Walter White may be fictional. But the $80 million profit he turned by selling meth in less than a year is a very realistic sum for a true-life drug kingpin.
It's not until the last season of Breaking Bad that viewers learn just how much cash their favorite meth-making anti-hero has accumulated by cooking crank. The $80 million is a staggering sum for less than a year's worth of work.
But experts say that pallet full of cash portrayed in the show is realistic, given the economics of the meth trade.
"The show has a lot of reality to it," said Ralph Weisheit, a professor of criminal justice at Illinois State and an author of the book, "Methamphetamine: Its History, Pharmacology and Treatment." "It clearly employs consultants who know a lot of about the business," he added.
The story of a quiet high school chemistry teacher who built a crystal methamphetamine empire will air its series finale on Sunday, amid strong ratings for AMC Networks ( and even stronger buzz. )
Walt's fortune is built on the premise that he's selling his meth at the modest price of about $60 a gram. That's spelled out in the fifth season episode "Hazard Pay," when Walt and his partners sell a 50 pound batch of their high quality blue meth for $1,379,560, after the commission that goes to street dealers.
According to Weisheit, $60 a gram "is not at all unreasonable, especially for meth of a very high quality."
"The price of meth varies wildly from one part of the country to another, and from one time a year to another, depending on supplies," he added. "It can go from $50 a gram to $150 a gram. It makes oil prices look stable."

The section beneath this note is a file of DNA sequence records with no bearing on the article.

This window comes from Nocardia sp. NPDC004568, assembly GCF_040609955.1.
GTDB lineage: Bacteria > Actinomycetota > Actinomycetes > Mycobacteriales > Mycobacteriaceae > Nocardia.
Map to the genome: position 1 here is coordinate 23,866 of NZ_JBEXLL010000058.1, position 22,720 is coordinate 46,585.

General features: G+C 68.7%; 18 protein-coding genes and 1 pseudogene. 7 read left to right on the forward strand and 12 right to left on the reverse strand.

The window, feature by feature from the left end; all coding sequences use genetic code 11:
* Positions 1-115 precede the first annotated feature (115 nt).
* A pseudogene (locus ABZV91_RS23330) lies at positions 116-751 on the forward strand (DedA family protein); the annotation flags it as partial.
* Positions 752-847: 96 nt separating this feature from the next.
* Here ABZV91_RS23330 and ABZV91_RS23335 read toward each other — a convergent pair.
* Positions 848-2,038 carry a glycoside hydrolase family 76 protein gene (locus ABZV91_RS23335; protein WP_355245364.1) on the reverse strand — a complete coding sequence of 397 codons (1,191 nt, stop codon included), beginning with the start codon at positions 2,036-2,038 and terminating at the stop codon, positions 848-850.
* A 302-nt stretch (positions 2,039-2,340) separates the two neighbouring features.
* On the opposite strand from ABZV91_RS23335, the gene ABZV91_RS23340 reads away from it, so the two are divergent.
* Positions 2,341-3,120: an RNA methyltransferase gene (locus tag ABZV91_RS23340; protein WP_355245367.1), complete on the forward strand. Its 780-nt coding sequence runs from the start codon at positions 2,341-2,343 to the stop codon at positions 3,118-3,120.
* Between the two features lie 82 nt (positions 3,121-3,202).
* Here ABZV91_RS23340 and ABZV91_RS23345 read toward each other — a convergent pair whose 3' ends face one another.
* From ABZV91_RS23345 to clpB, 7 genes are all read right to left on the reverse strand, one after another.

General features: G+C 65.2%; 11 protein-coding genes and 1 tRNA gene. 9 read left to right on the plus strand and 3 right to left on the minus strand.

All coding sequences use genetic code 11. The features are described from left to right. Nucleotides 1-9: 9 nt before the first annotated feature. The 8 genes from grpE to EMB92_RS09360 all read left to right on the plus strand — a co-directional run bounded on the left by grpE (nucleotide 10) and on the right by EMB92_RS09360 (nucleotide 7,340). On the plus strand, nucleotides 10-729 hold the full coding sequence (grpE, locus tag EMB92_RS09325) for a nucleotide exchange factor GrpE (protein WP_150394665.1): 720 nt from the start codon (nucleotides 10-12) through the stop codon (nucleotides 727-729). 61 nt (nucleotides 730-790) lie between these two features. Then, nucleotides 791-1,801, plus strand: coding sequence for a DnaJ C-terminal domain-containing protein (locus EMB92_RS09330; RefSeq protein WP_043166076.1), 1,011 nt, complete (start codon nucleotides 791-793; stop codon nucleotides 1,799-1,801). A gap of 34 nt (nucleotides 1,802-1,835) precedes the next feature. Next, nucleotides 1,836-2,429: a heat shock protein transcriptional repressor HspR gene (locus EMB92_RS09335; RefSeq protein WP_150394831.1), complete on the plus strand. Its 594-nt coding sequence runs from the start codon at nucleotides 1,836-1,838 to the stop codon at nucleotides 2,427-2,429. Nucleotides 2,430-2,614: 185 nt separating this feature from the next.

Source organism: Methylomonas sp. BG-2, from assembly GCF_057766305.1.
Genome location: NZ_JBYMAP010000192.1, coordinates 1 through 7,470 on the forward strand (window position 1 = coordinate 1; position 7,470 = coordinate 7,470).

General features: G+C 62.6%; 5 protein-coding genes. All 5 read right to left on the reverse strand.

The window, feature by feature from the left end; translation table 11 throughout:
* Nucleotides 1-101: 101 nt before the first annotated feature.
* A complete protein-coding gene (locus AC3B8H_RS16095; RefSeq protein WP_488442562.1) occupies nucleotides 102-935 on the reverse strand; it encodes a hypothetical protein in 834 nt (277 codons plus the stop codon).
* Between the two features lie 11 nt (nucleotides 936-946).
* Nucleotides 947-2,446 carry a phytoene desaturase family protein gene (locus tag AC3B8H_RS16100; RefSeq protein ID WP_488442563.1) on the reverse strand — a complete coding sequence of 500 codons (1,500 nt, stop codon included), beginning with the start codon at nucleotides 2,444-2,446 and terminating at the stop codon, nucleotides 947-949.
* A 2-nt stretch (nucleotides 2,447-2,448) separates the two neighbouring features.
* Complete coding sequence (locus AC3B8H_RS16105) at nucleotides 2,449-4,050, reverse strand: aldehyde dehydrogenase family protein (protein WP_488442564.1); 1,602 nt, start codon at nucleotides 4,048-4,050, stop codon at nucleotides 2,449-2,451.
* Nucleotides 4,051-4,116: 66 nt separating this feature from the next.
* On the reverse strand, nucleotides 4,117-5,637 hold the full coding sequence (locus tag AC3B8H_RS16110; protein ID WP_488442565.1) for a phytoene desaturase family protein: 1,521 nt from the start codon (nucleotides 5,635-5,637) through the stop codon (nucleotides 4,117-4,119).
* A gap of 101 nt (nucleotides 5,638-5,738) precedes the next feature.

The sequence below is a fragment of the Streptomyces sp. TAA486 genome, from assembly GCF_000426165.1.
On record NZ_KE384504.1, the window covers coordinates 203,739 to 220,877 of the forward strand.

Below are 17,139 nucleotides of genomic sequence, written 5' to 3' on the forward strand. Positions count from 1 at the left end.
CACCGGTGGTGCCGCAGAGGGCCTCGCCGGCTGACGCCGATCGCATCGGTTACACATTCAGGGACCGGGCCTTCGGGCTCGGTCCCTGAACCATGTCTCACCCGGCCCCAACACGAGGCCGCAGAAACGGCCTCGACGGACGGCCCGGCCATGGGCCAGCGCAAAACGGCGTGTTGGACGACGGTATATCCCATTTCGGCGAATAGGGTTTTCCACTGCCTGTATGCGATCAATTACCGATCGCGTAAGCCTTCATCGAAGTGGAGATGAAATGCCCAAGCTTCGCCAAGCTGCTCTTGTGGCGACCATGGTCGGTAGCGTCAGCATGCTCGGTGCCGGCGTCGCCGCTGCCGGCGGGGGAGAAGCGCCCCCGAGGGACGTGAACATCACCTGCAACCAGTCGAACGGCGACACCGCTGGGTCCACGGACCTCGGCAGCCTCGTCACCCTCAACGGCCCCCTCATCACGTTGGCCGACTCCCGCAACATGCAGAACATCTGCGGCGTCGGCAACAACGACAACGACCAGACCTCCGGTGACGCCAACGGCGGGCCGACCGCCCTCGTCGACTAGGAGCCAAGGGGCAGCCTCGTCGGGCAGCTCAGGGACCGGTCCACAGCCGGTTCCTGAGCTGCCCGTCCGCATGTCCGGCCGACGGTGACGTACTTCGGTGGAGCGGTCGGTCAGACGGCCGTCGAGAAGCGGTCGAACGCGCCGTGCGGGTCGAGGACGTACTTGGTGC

It's a long way from $60 for a gram of meth to the seven, 55-gallon drums of cash Walt has holding $80 million. But the volumes of meth on the show are enough to produce that mountain of cash. And the demand for the product is strong enough that Walt could move that much meth in less than a year, especially given his empire's expansion into eastern Europe this season.
Walt was able to make such a large volume of meth because he and his partners stole 1,000 gallons of the industrial chemical methylamine from a train. After the heist, Walt's partners want to sell the chemical for $15,000 a gallon, instead of cooking it up into meth and selling it.
On the black market, that's a reasonable price for the chemical, says Weisheit.
But Walt argues that if he cooks the methylamine, he and his partners can make far more money - somewhere between $300 million and $370 million. Using the retail price of $60 a gram, that means they'd have to sell between 11,000 and 13,500 pounds of meth.
And as it turns out, the 1,000 gallons of methylamine they stole would produce anywhere from 10,000 to 13,000 pounds of very pure meth, according to Steve Preisler, a chemist who wrote the book "Secrets of Methamphetamine Manufacture" while serving time in prison on meth charges.
Walt cooks almost 400 gallons of the methylamine before deciding to quit the business. He agrees to pay another drug dealer a 35% cut of his sales in return for handling the distribution.
That would net Walt between $78 million to $96 million in profit, or enough to fill those seven 55-gallon drums with cash.